Private cloud outfit chooses X-IO ISE instead of forklift SAN upgrade
Damn things aren't even getting warm
Private cloud outfit RTW Hosting, facing a costly filer forklift upgrade to remedy pressing performance problems, has spent a million dollars on X-IO's sealed ISE storage canisters and says it got itself a twenty-fold improvement in virtual machine deployment speed.
RTW provides VoIP and remote desktop services and has encountered rapid growth in demand for its private cloud services which led to performance degradation in its existing storage facility. CEO Mike Wills says the firm was facing performance problems from its mid-range, dual controller unified storage SAN array. This came from a top four supplier and featured Fibre Channel and SATA technology; he didn't name the actual supplier but said it was "state of the art at the time we bought it."
A note on RTW's website says; "Notable software and hardware partners include Cisco, HP, Fortinet, NetApp, Microsoft, VMWare, Neverfail and Sophos."
RTW needed more performance and more performance headroom. The company began testing X-IO in February 2012.
COO Mark Struthers said: "For us as a hosting supplier performance is a key metric customers judge us on. Never hitting a performance limit is a crucial thing for us."
When it hit the buffers with its previous SAN its supplier said that an upgrade was possible: but it would have been a forklift one, with a jump to a high-end array - a costly exercise with more racks of equipment meaning more space taken up, more power consumption and more cooling. RTW looked around for alternatives, checking out the big four SAN vendors and newer hybrid storage vendors combining disk and flash, as well as X-IO, previously known as Xiotech.
X-IO's distinctive product characteristic is that it offers drive array enclosures, Integrated Storage Elements (ISE) which are modular and sealed. They can be all-disk (ISE-2) or a combination of disk and flash (HyperISE). If disks fail then they fail in place, with smart Seagate analytic software recovering usable parts of a failed disk's storage surfaces, and standby drives inside the ISE enclosure being bought into play. The ISE boxes have a 5-year warranty against failure.
RTW differentiates itself from competition like Amazon by emphasising performance and it cannot afford to have performance slugged by a full-up and slowed-down drive array. It started testing the X-IO kit in February this year and found the ISE enclosures met its performance criteria. The ISE boxes pumped out 180,000 IOPS, which compares to the incumbent drive array's 7,000 IOPS, a 2,471per cent boost. They took up a fifth of the incumbent array's space and needed a fifth of the power.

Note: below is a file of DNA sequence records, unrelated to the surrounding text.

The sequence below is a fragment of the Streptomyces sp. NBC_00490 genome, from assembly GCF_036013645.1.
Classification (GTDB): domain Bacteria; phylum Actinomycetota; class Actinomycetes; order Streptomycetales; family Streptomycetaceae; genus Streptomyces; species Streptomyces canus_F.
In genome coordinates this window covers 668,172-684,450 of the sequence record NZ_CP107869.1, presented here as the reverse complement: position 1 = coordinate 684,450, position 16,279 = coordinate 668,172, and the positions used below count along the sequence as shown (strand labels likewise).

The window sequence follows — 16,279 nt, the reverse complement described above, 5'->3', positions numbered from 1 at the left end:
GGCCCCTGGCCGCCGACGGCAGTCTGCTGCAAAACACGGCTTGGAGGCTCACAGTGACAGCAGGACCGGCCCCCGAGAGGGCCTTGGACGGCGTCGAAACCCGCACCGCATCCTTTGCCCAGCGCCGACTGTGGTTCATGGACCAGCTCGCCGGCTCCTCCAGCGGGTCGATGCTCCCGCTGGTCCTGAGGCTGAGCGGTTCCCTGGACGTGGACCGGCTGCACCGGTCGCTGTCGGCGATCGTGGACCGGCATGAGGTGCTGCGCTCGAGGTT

"We moved 60 per cent of data off the old storage equipment to the new X-IO products and they are not even touching five per cent of their performance ability. It's basically idling and giving us the performance we need."
"VM (virtual machine) deployment is around 15-20 times quicker. … Our VMware template took between four and six hours to provision; now it takes five minutes."
RTW is sold on X-IO then. It could have got the same level of performance from a pure flash array technology but the capacity requirement meant the costs of going that way were just far too high.
Compared to stereotypical SAN arrays, Struthers said: "The same performance would have needed racks and racks of kit."
How about the newer hybrid array technology?
"X-IO is more reliable and has better technology and design."
How about using JBODS (Just a Bunch Of Disks) and cheap controllers?
"With a big four supplier controller and JBODS the biggest loss on the platform is disk. X-IO offer fault-tolerance over five years, meaning we never have to switch it off."
This 5-year warranty was important, because RTW has to pass on costs to its customers and the less its kit costs to buy, operate and maintain, the lower its prices can be. But X-IO's modularity gained a killer appeal: "With a big four array you can get filer heads and a cluster but you reach a limit. To go beyond you have to fork lift. With X-IO, each unit has more than enough performance for the capacity. There are no centralised filer heads, no bottlenecks. We just buy another … It makes it massively attractive to us from a service provider viewpoint."
It looks as if the rise of the cloud and renewed interest in hosting, meaning service providers have to closely balance performance, capacity, scalability and cost, can give X-IO a fresh run at enterprises and enterprise service providers. Its products hit RTW Hosting's sweet spot and, fresh from its TechEd boost X-IO will be hoping that this sweet spot is market-wide and full of opportunity. ®
Sponsored: Benefits from the lessons learned in HPC